That’s not to say that the terrorists will ever truly defeat America and the West, because that’s not ever going to be possible. Militarily, whether speaking in terms of strategy, tactics, policy or just sheer power, they are simply no match for us on any level. Even so, they have become somewhat adept at pushing our buttons in a way that makes us turn on one another, thus weakening our resolve. Keep in mind too that they don’t have to “win” in this struggle, they just have to tie. If we leave Iraq and/or Afghanistan before those nations are able to effectively capable of governing themselves in a peaceful manner, including the ability to keep terrorists at bay, then they will count that as a victory and we will face an emboldened enemy. If we react in predictably defensive ways to every terrorist act, and let them dictate how our government rules her citizens, then we hand them all the controls they need to thrive. And when we do that coupled with a near-pathological fear of offending a protected class of persons, even when we have some really well-founded reasons for distrusting a certain, easily identifiable class of persons, we practically write a script for the terrorists to help us implode.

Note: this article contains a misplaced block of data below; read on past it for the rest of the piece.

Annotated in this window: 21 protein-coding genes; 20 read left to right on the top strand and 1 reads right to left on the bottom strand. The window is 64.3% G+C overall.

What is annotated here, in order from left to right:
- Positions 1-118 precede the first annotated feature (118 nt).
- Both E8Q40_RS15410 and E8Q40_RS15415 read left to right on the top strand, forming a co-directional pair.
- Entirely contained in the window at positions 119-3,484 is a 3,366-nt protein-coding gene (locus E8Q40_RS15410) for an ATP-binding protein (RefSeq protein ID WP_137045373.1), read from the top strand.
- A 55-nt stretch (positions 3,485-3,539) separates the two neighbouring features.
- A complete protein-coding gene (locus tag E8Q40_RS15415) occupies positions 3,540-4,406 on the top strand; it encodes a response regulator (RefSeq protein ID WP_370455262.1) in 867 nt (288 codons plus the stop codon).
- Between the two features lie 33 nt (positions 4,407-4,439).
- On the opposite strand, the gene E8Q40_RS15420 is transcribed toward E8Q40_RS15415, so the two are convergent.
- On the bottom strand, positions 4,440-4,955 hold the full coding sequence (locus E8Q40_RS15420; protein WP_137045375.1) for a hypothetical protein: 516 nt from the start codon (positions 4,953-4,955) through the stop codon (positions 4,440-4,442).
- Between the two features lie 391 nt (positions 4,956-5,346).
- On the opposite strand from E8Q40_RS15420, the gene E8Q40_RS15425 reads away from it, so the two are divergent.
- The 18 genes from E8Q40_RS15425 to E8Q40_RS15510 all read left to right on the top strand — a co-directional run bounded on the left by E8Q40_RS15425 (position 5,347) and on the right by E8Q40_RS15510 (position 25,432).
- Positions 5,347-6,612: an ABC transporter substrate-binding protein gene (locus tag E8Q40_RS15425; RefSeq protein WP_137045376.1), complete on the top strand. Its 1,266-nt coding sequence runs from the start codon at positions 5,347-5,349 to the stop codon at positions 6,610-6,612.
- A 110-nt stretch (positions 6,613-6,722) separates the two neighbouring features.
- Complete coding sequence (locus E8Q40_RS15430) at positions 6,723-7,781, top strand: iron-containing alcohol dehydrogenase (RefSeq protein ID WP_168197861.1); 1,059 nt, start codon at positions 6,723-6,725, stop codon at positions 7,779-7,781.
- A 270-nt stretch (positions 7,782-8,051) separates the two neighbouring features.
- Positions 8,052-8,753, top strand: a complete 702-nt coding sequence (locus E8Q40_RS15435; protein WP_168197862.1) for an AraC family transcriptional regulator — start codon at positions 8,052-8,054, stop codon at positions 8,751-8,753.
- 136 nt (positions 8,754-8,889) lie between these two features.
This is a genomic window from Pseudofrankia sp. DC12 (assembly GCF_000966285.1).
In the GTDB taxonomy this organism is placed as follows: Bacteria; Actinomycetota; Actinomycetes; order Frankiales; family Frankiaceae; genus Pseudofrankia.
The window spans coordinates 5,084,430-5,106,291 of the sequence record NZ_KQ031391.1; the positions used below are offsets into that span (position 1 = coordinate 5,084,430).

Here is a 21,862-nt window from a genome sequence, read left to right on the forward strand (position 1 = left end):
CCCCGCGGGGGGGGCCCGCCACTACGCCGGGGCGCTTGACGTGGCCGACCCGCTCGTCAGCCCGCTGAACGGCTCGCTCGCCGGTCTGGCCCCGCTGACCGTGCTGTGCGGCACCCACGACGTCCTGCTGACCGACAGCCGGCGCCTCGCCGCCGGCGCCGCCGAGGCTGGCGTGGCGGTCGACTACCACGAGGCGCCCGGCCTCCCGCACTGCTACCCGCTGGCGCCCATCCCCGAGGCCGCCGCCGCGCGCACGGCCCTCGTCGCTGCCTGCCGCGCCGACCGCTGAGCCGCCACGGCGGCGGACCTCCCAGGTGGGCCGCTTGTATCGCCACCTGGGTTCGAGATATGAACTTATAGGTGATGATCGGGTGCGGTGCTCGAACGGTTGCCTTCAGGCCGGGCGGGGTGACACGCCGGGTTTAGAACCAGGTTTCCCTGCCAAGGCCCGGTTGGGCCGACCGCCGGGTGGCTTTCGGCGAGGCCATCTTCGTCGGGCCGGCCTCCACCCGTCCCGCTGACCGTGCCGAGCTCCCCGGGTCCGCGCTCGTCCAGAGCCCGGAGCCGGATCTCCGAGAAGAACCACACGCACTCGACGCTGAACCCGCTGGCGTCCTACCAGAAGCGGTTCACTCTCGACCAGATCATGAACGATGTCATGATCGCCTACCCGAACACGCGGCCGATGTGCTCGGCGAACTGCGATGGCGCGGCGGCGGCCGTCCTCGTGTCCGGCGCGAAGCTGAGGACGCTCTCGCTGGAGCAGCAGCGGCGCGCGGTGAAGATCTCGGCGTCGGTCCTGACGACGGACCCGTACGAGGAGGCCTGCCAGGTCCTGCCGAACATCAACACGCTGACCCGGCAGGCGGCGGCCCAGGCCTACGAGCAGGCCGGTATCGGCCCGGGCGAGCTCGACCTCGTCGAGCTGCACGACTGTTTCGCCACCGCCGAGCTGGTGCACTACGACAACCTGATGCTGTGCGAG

Just consider how we treat foreign nationals who wish to come to America. On the one hand we keep productive, job-producing citizens out, while allowing watch-listed BVD-bombers easy access:
The question on the visa is critical. No one has a right to a visa to the US. If we have credible information that someone constitutes a threat — and a father’s testimony should be considered at least credible enough to hoist a red flag or two — then the visa should be canceled until more investigation can take place. It’s absolutely ridiculous that we’re kicking out Anatolie Vartosu for being too successful in America while keeping Adbulmutallab’s visa in place because we’re just not sure he’s a radical jihadi. It’s as ridiculous as doing strip-searches on Grandma while allowing a Nigerian on a watch list to pass through two sets of security without a patdown.
The whole point the watch-list and no-fly lists, not to mention the ridiculously random and complicated TSA security measures in general, was to prevent another 9-11 from happening. Yet the only people whom seem to be at all hampered by these government restrictions are those who have no intention of blowing up airplanes.